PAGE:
Just days after India’s central bank backed a ban on the crypto sector, again, Raghuram Rajan gave a nod to the thought that the underlying technology behind cryptocurrencies must be explored. Speaking in Davos at the World Economic Forum (WEF), the former governor of the Reserve Bank of India (RBI) said that while the crypto sector had faced deserved scrutiny and decline, the technology driving digital assets like cryptocurrencies were an enticing next-gen fintech tool that could be experiment with. A famed economist, Rajan served as the 23rd chief of the RBI between 2013 and 2016.
“I don’t think you want to rule out this technology and say it has failed as a speculative asset. I think it’s had its comeuppance. But I think as a technology, I don’t think we’ve seen the limits of it,” a Coindesk report quoted Rajan as saying.
The global crypto industry slipped into a major downfall and dropped from its trillion-dollar valuation to as low as a little below $800 billion (roughly Rs. 65,20,496 crore) in the second half of 2022.
Promising crypto projects like Terra and FTX suffered liquidity crunches and dramatically fell apart, leaving investors high and dry. In addition, plethora of hack attacks scared a big part of the remaining investors away. In the backdrop of these circumstances, crypto firms as established as Binance also resorted to announcing staff cuts. A number of firms, including Celsius and Voyager also declared bankruptcies.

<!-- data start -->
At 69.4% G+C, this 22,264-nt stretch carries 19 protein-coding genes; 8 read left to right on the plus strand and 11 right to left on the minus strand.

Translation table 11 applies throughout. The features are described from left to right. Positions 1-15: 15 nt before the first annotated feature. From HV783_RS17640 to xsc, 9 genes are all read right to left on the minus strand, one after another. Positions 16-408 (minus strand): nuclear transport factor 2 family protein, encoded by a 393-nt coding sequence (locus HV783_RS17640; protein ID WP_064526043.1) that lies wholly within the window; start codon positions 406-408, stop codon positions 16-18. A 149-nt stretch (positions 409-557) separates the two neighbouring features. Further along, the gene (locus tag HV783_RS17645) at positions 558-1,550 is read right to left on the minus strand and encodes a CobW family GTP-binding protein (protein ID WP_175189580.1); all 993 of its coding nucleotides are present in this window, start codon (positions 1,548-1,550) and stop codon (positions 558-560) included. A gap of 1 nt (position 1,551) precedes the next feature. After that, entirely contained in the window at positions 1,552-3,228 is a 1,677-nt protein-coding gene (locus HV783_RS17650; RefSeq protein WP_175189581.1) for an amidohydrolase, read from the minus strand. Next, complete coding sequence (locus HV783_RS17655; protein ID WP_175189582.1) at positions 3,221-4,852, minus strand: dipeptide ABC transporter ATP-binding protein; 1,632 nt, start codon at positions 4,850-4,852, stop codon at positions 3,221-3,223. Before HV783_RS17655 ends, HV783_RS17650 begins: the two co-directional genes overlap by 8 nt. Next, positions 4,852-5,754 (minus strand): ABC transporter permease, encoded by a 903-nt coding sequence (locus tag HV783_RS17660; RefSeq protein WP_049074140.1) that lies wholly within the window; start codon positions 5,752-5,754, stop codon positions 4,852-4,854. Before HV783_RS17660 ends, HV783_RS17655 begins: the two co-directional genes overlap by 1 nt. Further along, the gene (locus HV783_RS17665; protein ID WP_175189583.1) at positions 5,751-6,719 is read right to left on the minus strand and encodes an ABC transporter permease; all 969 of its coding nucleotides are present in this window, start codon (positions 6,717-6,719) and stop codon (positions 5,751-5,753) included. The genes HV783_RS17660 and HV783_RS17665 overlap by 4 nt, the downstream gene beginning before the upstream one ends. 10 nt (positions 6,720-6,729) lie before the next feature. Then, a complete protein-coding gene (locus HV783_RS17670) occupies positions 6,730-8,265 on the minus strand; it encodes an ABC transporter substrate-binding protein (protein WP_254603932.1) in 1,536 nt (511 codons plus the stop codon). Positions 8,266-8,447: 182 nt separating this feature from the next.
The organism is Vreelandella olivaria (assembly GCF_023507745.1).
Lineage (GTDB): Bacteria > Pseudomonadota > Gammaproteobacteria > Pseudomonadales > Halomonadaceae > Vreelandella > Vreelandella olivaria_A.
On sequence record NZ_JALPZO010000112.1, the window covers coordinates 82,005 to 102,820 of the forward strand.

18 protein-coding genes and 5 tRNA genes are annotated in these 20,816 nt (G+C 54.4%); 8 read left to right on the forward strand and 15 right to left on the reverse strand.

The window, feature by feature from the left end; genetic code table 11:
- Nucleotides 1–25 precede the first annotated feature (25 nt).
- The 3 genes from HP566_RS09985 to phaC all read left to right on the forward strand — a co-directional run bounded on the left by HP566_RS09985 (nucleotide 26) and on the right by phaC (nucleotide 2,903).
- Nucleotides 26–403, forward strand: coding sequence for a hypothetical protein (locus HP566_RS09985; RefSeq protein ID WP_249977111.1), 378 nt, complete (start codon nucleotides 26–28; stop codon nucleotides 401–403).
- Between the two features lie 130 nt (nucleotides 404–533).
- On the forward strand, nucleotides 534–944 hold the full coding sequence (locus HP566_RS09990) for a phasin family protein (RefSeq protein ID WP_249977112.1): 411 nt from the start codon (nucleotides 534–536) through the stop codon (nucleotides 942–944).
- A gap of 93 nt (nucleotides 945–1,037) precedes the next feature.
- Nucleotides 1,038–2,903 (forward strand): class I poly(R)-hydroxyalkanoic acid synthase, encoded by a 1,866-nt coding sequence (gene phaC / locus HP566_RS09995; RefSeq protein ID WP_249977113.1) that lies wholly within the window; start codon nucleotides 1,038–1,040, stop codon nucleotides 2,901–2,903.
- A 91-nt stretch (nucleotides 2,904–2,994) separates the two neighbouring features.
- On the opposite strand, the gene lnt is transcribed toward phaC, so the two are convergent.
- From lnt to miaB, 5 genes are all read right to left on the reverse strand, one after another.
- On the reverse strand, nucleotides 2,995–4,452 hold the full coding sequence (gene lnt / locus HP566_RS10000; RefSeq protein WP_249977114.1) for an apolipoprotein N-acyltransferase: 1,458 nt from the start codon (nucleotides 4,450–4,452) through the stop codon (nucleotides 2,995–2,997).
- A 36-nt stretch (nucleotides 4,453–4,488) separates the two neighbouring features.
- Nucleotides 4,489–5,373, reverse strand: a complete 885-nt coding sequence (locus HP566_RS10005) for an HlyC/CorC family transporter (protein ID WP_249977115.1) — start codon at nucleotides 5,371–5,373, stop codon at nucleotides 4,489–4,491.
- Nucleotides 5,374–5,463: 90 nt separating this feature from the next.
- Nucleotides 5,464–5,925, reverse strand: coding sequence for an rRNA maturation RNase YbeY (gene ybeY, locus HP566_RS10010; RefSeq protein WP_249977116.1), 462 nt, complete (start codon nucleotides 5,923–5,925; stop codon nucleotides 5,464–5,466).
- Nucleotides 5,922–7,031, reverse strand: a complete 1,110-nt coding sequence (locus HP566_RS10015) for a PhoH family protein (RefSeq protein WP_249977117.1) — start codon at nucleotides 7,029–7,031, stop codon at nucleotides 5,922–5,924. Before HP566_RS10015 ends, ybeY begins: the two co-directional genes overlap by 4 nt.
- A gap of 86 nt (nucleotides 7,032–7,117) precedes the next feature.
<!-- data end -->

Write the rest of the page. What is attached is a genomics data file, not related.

The governments of several nations, including India, are currently working to regulate the digital assets industry and safeguard it against market turbulences.
As per Rajan, the crypto players must refrain from advertising these assets as an ‘inflation-resistant’ alternative to the already existing fiat currencies. Instead, Rajan said, people must work on developing crypto’s underlaying blockchain technology.
He has reportedly already clarified that, for now, he does not see any large scale uses for the crypto sector.
“The notion that these are stable forms of payment relative to the fiat currencies, the central bankers cannot be trusted but this crypto can be trusted, belongs to a small minority of people. So broadly I am saying there is no large-scale use case at present; there are niche use cases.”
Earlier this week, RBI’s present governor Shaktikanta Das said that investing in crypto was the same as gambling. “Every asset, every financial product has to have some underlying (value) but in the case of crypto there is no underlying and the increase in the market price of cryptos, is based on make-believe. So anything without any underlying, whose value is dependent entirely on make-believe, is nothing but 100 per cent speculation or to put it very bluntly, it is gambling,” Das, while backing a ban on crypto, was quoted as saying.
India will get its annual budget for this year in February and guidelines around engaging with the crypto sector are expected for over a year now. As for now, crypto trading is allowed and taxed in India.